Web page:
Anti-patriarchal adaptation of ‘Electra’ features powerful performances but ultimately resists a feminist retelling
“My cries are wings: they pierce the cage.”
Theater of War Productions presents Sophocles’ ‘Ajax’ at Miller Theatre, wrestles with impact of war through dialogue across campus and across time
In lieu of a set and props, the horror of the scene is painted on Tecmessa’s face. Her husband, the warrior Ajax, is reeling from the death of his friend Achilles in the Trojan War. To add insult to injury, the army’s generals have passed him over for the honor of receiving Achilles’ armor. When his rage and grief drive him to despair, Ajax falls on his sword. After lamenting over his mangled body, Tecmessa turns to the audience, asking, “Who will lift him?” Her shift in focus is apt. The real play, after all, is in the audience....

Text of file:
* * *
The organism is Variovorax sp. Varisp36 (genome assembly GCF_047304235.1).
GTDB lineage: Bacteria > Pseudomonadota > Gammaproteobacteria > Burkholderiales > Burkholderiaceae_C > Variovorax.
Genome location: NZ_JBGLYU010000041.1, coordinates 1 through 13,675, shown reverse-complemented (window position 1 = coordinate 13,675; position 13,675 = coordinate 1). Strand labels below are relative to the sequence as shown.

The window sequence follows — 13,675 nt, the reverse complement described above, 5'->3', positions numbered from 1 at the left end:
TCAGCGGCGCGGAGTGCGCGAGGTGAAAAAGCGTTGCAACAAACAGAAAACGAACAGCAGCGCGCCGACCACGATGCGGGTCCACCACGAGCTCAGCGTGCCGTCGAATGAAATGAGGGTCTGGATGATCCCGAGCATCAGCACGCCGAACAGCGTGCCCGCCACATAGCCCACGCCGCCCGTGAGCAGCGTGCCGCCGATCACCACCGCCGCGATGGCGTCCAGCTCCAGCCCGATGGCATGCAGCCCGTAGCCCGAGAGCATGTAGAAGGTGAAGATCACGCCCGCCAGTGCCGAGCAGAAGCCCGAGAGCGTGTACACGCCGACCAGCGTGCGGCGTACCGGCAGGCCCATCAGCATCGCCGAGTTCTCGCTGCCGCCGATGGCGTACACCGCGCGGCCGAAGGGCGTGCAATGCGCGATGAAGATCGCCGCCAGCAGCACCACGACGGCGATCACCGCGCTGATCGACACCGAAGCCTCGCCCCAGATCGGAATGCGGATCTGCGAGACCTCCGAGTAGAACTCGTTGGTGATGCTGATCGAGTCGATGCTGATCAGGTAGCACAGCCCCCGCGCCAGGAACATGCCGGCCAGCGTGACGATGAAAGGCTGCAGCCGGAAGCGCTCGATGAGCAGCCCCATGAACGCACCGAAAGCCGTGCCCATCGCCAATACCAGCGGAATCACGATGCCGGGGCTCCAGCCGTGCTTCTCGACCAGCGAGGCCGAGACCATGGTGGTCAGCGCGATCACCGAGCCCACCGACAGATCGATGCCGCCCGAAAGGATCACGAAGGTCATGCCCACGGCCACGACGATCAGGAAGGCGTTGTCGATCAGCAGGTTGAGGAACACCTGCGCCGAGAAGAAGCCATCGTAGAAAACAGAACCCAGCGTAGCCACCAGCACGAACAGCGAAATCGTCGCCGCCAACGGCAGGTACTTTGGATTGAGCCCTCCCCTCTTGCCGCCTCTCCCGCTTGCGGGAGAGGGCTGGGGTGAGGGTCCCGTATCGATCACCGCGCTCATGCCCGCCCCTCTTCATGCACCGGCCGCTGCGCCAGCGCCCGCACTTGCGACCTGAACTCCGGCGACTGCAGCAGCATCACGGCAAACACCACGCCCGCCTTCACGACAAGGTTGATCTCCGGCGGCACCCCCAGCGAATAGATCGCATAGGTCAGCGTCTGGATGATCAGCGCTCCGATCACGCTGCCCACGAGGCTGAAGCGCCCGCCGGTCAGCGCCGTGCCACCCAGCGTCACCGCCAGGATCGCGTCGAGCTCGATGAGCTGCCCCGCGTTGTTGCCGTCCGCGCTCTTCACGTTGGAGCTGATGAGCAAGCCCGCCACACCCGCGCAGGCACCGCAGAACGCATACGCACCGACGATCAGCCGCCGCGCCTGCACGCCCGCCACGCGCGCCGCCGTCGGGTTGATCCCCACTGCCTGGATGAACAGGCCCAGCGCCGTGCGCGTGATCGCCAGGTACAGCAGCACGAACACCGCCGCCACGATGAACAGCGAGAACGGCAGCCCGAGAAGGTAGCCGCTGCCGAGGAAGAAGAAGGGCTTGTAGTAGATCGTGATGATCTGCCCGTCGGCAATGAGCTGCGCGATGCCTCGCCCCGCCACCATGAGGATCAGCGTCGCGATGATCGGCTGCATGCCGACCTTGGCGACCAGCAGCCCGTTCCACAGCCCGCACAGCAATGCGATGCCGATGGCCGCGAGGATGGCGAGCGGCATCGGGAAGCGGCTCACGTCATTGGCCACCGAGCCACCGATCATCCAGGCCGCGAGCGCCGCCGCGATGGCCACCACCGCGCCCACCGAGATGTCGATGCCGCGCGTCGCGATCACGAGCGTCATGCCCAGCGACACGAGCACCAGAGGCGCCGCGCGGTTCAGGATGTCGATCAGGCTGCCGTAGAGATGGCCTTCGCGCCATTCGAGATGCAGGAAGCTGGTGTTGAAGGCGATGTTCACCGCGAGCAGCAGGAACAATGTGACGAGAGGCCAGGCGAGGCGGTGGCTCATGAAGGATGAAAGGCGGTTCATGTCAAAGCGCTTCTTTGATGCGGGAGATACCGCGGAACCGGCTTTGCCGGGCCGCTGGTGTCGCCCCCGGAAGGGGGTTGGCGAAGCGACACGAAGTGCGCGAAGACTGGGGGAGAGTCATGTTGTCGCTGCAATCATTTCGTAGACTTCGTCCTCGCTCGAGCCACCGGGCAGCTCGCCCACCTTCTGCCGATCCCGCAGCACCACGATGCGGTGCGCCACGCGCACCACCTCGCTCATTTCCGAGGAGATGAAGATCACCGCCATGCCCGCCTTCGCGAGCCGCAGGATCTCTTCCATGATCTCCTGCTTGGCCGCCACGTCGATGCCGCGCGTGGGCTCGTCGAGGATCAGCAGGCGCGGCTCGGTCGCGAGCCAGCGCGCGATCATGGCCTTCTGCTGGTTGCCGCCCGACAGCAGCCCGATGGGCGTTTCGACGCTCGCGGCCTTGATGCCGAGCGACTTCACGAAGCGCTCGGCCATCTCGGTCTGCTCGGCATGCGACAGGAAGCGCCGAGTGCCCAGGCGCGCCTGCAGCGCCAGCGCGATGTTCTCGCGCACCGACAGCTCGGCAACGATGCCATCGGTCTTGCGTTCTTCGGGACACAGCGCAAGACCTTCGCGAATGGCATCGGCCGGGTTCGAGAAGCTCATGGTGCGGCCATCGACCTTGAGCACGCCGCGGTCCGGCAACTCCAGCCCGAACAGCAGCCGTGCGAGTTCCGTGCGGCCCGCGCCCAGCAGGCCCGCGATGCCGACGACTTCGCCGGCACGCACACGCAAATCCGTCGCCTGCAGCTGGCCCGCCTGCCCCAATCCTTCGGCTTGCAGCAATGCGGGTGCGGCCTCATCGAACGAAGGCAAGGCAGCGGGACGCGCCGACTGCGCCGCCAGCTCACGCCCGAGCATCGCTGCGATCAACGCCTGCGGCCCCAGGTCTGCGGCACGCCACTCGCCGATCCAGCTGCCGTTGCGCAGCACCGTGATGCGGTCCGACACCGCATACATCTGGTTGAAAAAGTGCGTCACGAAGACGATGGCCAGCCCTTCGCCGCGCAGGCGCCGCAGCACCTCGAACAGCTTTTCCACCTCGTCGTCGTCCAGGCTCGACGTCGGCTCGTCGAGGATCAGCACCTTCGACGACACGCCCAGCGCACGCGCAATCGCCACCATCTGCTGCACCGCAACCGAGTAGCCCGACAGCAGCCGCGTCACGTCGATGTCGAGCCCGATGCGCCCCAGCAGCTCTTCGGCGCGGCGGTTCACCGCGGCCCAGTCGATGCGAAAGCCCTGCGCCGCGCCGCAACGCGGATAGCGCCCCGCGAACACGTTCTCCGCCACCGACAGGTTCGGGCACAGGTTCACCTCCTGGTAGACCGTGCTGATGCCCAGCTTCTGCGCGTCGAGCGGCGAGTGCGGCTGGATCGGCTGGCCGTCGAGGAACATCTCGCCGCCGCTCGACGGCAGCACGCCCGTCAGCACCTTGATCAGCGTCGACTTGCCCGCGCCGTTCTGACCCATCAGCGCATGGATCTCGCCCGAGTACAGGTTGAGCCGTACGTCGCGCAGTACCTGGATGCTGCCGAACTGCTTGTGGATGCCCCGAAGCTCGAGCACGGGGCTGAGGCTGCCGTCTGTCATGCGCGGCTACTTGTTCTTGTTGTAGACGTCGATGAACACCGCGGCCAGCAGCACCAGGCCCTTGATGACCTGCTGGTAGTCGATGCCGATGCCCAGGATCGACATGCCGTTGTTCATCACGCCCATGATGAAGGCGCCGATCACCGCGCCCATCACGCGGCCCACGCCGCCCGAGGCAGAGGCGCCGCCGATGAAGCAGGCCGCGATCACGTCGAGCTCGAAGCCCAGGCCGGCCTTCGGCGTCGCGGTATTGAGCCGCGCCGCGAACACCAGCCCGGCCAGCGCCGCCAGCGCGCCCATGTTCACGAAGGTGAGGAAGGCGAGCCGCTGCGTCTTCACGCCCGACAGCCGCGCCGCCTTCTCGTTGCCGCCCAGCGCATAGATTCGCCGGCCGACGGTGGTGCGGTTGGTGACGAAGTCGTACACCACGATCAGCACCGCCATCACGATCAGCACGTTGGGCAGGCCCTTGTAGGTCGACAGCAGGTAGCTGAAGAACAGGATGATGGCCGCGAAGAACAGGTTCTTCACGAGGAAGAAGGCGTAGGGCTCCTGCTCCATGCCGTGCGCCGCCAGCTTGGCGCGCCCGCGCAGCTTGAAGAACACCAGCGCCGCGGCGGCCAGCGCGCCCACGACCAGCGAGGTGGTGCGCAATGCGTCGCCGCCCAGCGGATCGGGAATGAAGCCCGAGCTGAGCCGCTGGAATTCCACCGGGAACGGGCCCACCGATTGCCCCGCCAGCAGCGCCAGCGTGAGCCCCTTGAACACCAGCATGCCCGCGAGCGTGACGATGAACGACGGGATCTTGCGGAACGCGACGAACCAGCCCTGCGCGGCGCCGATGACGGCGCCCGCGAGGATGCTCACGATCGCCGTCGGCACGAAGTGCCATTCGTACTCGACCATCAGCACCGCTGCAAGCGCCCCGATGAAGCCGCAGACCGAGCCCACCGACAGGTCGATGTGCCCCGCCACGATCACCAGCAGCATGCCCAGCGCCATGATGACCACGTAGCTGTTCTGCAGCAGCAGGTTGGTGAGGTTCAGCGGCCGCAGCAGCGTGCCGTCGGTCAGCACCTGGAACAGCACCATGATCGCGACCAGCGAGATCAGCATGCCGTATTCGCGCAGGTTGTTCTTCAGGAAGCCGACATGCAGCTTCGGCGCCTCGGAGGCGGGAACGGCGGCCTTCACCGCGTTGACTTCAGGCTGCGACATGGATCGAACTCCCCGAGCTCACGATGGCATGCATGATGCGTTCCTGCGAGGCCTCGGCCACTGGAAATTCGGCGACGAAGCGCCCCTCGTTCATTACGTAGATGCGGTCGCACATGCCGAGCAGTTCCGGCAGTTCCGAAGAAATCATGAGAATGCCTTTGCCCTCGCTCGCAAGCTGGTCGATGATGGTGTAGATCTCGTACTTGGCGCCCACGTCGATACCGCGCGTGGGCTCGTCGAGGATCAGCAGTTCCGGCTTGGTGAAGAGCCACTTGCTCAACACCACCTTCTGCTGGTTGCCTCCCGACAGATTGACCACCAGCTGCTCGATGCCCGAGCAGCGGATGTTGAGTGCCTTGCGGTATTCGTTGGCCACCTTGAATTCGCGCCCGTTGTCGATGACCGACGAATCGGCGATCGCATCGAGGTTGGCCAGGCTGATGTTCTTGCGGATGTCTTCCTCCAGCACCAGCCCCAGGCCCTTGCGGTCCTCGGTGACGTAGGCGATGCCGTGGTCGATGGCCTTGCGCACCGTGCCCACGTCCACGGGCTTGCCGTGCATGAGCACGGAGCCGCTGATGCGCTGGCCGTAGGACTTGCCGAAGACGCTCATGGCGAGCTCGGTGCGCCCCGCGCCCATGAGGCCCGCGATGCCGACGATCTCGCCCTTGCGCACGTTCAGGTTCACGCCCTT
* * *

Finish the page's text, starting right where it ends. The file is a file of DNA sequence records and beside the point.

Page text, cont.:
We Columbians—at least, we CCers—consider ourselves amateur philosophers. There is nothing we love more than when, in a Lit Hum class, a discussion of determinism's implications for moral responsibility in Oedipus Rex erupts. But, how good are we really at philos-sophos—the love of wisdom? As we slog through last-minute Lit Hum revisions before midterms, let us pause and realize what our Columbian world would look like to one of the great ancients. Sophocles would have a great deal to say—about the way we take our classes, the way we discuss moral outrage, and about the cynicism and skepticism that pervade our minds. An irony at play here is that a 21st-century Sophocles would have required several blue moons to come and go before he was admitted to our dear old Columbia. Art majors and financial engineers are one thing—a young man with an ennobling vision of the tragic beauty of human suffering might well be overlooked. Leaving that aside, what would Sophocles have to praise and to criticize about our campus culture and our campus conversation (or lack thereof)? First of all, the praiseworthy: Few of us (that I know of) are mother-marrying-parricides. Most of us are hospitable—not as lavishly as a true Greek host, but welcoming nonetheless. We don't risk our lives to sail the wine-dark to take a guest home, as the Phaiacians did for Odysseus, but what Carmanite would refuse a Furnaldian a sampling of the snacks from the latest care package from home? And, though we do not introduce ourselves with a lengthy discussion of our fathers' military exploits, we do respect the glories of the past. We walk beneath Homer and Twain's names every day and dedicate the heart of our campus to a Pantheon-like imitation. But Sophocles would have questions for us. Where is our passion, our desperate quest, for the truth? Oedipus follows the trail of the truth about his past wherever it leads him, painstakingly piecing together clue by clue until the heart-rending verdict comes to light. Where in Columbia do we have that kind of commitment to intellectual enquiry? Most of us—myself included—would rather Sparknote the last few books of the Iliad than trudge through the grimy exploits of Achaians and Trojans in search of those few kernels of beauty. When faced by the world's tragedies—when we are reminded of the uncomfortable reality of colossal suffering in the Horn of Africa or of entrenched poverty in American cities—we become Jocasta, complicit because we murmur platitudes about "income inequality," unable to confront these evils. Greater respect for the wisdom of the past could enrich our public discourse, allowing us to conceptualize something beyond the slogans, anger, and power plays that characterize so much of our politics, from Occupy Wall Street to the Tea Party. Sophocles also has a radically higher standard of leadership than we could ever articulate. Oedipus is both a great man and a good king. He is bold and courageous—he keeps his promises, and his suffering people look to him in their hour of need. We, on the other hand, bemoan our president's cycling during a hurricane but have given up expecting any fulfillment of campaign promises. When Oedipus made a promise to bring a murderer to justice, the people of Thebes held him to his word—to the bitter end. It is not that the leaders of fifth-century Greece were any more virtuous than Vladimir Putin or Nicolas Sarkozy or Barack Obama. But the Greeks could speak confidently of a standard, a law of true justice, by which to judge their leaders' actions. Antigone can appeal to a law that transcends any edict of Creon. In our day, we would do well to remember the voices of the past. Literature Humanities is the story of our civilization, of our ancestors. And the questions these authors raise are questions of humanity—questions of truth and courage and justice. These are timeless questions that we can and must ask ourselves to justly evaluate the concerns of our own day. The author is a first-year in Columbia College....